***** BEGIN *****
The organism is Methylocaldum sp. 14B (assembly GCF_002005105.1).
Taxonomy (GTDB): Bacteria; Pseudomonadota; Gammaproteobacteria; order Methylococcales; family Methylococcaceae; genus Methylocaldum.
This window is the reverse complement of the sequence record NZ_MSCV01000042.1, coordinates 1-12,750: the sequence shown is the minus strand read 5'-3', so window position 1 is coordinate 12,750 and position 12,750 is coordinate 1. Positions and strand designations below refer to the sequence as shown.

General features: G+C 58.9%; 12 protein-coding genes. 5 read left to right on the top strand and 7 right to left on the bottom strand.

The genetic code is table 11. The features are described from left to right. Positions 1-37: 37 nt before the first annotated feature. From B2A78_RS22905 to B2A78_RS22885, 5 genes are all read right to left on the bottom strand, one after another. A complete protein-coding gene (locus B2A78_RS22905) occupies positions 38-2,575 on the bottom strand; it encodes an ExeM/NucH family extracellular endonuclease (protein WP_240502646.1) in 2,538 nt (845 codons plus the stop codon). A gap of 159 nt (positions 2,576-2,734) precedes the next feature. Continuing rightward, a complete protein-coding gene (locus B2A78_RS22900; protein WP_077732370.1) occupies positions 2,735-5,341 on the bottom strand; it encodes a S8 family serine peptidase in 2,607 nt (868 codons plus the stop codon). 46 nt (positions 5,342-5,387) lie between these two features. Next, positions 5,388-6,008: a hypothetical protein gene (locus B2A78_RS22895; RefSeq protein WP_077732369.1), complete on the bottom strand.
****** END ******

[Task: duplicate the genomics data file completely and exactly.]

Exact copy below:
The organism is Methylocaldum sp. 14B (assembly GCF_002005105.1).
Taxonomy (GTDB): Bacteria; Pseudomonadota; Gammaproteobacteria; order Methylococcales; family Methylococcaceae; genus Methylocaldum.
This window is the reverse complement of the sequence record NZ_MSCV01000042.1, coordinates 1-12,750: the sequence shown is the minus strand read 5'-3', so window position 1 is coordinate 12,750 and position 12,750 is coordinate 1. Positions and strand designations below refer to the sequence as shown.

General features: G+C 58.9%; 12 protein-coding genes. 5 read left to right on the top strand and 7 right to left on the bottom strand.

The genetic code is table 11. The features are described from left to right. Positions 1-37: 37 nt before the first annotated feature. From B2A78_RS22905 to B2A78_RS22885, 5 genes are all read right to left on the bottom strand, one after another. A complete protein-coding gene (locus B2A78_RS22905) occupies positions 38-2,575 on the bottom strand; it encodes an ExeM/NucH family extracellular endonuclease (protein WP_240502646.1) in 2,538 nt (845 codons plus the stop codon). A gap of 159 nt (positions 2,576-2,734) precedes the next feature. Continuing rightward, a complete protein-coding gene (locus B2A78_RS22900; protein WP_077732370.1) occupies positions 2,735-5,341 on the bottom strand; it encodes a S8 family serine peptidase in 2,607 nt (868 codons plus the stop codon). 46 nt (positions 5,342-5,387) lie between these two features. Next, positions 5,388-6,008: a hypothetical protein gene (locus B2A78_RS22895; RefSeq protein WP_077732369.1), complete on the bottom strand.